Dragonfly spies hit the skies

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Dragonfly spies hit the skies

The worlds smallest nano air vehicle was unveiled last week by Delft University of Technology.

DelFly micro is a mere four inches across and weighs a minute 0.1oz - about the weight of an ant.

The light-weight bug is built from ultra-light thermo plastic polymers, carbon fibre, micro-circuitry and flies using a small lithium polymer battery.

These tiny flyers will be used by US military group Darpa (Defence Advanced Research Projects Agency) to buzz undetected into the most well-protected airspace with the mission to spy.

Dragonfly-like in appearance these machines fit in with Darpa research, which has spend millions of dollars developing insect-sized aircraft that mimic nature, to gain the surveillance edge they will need in wars to come.

At present these spy-bots only have a flight-time of three minutes, however Todd Hylton, a Darpa programme manager says, “We are interested in a system that has 20 minutes of flight time, can withstand 5mph wind gusts, can operate inside buildings and has a range of over 1,000 yards”.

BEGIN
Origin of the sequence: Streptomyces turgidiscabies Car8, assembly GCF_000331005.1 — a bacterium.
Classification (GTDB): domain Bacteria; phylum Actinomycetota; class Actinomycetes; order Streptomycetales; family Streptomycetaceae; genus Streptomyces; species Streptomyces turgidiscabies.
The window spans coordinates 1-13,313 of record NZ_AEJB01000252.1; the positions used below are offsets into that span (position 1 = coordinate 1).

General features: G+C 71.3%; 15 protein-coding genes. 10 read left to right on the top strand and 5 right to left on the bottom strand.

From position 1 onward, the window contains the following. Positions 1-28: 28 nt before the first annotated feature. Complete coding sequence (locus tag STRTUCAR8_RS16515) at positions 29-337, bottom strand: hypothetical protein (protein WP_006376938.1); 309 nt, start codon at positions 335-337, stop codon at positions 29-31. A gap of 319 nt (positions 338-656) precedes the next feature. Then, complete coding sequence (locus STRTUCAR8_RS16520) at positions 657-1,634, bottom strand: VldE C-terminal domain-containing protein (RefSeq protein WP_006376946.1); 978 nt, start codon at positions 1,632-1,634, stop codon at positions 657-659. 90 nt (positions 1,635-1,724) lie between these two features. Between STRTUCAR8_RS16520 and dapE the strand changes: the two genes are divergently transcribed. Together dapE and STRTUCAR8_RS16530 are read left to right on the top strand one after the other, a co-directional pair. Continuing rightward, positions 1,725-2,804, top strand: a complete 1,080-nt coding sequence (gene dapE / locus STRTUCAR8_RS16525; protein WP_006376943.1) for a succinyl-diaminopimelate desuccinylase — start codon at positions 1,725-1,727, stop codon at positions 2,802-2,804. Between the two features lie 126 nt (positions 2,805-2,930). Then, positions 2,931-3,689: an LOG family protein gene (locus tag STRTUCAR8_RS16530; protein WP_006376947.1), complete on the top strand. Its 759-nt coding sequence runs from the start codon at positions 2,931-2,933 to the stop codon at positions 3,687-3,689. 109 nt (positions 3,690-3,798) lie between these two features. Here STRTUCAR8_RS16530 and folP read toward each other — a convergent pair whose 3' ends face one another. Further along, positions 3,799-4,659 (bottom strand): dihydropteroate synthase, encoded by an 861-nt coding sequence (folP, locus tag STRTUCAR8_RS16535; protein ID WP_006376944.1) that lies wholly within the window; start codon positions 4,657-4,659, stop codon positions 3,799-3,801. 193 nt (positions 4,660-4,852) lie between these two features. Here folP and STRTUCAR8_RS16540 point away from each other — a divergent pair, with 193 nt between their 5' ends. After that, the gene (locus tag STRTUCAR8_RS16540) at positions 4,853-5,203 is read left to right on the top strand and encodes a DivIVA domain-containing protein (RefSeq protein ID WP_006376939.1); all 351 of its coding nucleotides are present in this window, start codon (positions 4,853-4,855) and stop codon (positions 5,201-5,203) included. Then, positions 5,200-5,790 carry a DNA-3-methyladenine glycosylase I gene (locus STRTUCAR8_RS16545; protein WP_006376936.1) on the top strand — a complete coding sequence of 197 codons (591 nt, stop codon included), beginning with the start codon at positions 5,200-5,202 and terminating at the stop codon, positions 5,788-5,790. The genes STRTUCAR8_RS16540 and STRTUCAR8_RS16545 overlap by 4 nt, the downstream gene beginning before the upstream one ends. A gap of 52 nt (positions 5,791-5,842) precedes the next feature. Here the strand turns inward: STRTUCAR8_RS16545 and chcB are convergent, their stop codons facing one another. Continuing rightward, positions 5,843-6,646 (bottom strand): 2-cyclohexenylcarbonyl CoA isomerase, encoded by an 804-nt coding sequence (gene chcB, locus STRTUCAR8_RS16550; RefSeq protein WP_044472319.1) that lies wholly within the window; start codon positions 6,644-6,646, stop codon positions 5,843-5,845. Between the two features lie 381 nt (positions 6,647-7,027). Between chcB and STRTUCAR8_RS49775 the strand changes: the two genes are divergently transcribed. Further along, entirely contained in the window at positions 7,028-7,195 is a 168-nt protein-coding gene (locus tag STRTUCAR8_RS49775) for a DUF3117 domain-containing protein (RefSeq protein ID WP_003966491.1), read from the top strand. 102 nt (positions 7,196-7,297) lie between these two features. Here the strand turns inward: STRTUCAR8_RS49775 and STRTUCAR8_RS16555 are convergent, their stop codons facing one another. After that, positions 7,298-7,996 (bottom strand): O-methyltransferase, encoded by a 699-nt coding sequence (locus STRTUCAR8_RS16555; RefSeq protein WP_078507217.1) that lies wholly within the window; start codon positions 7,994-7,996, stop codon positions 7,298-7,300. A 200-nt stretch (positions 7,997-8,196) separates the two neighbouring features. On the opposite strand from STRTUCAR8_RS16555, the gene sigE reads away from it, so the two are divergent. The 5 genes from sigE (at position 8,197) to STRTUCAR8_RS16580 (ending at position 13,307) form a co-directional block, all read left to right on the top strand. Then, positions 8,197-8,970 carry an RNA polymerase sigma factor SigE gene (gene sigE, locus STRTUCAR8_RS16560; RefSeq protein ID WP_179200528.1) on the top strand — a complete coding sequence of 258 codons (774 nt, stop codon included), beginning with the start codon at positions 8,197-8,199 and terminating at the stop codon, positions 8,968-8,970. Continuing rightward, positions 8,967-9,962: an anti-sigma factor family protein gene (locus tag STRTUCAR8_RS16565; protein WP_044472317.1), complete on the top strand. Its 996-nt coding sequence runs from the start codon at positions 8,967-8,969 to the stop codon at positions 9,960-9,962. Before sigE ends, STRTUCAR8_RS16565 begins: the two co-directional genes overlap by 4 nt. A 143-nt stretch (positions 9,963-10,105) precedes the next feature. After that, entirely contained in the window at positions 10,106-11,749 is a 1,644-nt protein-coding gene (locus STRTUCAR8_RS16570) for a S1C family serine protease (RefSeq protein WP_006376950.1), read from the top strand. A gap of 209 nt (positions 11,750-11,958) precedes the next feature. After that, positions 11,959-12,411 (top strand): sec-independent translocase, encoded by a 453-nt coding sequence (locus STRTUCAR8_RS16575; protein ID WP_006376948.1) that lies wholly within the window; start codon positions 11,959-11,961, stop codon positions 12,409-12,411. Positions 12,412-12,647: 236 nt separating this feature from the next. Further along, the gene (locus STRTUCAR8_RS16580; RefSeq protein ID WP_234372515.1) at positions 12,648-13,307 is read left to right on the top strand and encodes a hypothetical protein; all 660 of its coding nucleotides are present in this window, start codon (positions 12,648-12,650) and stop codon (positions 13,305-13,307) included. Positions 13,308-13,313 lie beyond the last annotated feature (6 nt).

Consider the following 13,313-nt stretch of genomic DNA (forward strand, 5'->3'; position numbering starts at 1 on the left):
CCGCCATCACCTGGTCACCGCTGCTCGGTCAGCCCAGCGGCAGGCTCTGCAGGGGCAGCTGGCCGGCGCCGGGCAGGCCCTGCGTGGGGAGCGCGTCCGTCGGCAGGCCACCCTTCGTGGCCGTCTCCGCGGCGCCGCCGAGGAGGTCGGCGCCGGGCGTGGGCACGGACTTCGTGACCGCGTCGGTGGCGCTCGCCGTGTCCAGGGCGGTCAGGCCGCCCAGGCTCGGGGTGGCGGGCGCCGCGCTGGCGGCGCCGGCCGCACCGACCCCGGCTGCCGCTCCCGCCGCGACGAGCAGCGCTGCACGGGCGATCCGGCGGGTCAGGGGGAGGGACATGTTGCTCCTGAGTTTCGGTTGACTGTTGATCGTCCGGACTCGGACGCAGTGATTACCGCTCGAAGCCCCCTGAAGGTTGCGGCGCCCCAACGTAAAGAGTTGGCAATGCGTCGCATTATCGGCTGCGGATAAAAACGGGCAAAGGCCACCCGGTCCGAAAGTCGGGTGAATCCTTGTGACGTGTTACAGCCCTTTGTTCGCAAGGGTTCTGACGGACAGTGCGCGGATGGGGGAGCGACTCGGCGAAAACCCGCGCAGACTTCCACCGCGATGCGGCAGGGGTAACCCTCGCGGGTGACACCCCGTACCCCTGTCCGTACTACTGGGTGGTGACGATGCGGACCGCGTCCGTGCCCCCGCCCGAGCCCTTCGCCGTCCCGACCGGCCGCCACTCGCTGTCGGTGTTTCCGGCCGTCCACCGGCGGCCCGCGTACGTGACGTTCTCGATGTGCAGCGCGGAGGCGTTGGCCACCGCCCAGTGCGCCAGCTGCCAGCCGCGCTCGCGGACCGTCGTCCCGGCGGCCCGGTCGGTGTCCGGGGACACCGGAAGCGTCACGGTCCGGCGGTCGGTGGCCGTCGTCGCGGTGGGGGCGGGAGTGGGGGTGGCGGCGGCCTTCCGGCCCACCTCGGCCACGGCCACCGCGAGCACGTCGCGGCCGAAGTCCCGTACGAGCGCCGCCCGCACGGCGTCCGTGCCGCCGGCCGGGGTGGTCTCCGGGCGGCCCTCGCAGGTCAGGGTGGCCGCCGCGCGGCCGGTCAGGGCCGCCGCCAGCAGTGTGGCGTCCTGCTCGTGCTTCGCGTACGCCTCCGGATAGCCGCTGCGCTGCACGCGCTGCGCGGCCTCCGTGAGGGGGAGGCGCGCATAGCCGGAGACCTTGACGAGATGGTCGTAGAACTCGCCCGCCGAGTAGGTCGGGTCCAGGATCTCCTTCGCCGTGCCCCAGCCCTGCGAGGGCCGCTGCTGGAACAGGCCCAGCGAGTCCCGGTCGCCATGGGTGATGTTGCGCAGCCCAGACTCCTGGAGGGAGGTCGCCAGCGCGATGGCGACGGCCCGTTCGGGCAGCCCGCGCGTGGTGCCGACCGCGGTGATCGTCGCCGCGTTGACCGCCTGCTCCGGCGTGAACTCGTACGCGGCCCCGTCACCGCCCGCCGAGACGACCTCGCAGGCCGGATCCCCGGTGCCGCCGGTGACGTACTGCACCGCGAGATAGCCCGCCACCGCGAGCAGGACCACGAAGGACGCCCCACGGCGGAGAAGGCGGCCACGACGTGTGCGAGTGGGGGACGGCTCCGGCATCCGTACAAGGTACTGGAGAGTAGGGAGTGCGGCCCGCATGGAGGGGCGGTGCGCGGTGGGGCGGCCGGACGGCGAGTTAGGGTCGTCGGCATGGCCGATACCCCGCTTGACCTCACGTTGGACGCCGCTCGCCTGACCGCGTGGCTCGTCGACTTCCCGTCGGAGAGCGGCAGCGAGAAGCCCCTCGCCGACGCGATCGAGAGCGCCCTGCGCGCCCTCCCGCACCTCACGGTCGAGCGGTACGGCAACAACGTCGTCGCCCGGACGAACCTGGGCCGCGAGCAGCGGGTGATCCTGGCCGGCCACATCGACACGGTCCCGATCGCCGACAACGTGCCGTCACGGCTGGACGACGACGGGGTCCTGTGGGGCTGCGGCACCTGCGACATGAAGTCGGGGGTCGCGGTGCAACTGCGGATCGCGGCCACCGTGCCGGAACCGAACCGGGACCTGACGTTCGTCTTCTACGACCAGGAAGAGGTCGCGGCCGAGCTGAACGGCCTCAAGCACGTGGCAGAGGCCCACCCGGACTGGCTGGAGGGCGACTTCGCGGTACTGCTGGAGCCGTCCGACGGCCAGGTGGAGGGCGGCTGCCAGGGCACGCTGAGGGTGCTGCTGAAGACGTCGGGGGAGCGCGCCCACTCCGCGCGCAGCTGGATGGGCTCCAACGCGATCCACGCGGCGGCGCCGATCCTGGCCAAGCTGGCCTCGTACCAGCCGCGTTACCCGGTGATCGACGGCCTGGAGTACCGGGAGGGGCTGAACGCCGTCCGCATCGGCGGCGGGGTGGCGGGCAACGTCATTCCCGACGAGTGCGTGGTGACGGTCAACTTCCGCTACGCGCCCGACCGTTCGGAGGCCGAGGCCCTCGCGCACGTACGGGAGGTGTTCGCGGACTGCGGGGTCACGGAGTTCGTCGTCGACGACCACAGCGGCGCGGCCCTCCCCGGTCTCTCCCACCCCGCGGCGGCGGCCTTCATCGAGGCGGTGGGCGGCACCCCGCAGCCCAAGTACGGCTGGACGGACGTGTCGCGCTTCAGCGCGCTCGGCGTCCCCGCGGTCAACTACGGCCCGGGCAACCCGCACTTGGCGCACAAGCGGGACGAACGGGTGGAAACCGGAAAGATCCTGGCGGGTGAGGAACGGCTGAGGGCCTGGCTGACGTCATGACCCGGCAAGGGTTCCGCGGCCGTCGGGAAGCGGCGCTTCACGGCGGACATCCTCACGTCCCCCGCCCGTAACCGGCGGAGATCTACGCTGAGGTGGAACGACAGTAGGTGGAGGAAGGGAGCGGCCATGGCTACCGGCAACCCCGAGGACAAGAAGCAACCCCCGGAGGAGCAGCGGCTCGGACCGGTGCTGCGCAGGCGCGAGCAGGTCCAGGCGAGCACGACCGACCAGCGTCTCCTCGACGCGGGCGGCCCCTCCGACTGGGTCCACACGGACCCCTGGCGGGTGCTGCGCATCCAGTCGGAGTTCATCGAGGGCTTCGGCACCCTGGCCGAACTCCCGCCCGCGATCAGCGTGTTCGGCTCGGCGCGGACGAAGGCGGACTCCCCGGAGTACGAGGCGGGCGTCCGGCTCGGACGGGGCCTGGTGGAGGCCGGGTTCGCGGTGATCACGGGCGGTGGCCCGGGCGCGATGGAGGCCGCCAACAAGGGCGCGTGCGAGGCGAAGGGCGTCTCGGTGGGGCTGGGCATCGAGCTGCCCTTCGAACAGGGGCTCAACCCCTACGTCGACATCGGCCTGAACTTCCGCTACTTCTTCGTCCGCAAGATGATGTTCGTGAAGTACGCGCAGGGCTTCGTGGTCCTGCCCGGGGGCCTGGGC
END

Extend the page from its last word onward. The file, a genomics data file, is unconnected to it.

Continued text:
Although these machines sound like something out of Philip Pullman, the Delfly micro is only the latest in a long line of NAVs, including a pocket-sized helicopter, hummingbird-like flyers and rocket powered wings.

Bigger robots have also been used by the military for years to scout out terrorists and launch missiles in Afghanistan and Iraq while the controller is safely tucked away in America.

Bart Remes of Delft University said, “One of our test aircraft beams images to the ground station, where a computer performs calculations and sends control signals back to the engine”. This development means that the future of remote-control pilots looks bleak, as they will most likely become redundant.

Remes continues to say that Delft “are now on the third generation of D elfly, and they keep getting smaller and smaller,”

“The next generation will be under two inches long. In the long term, we’re dreaming of an aircraft the size of a fruit fly.”
theinquirer.net (c) 2010 Incisive Media
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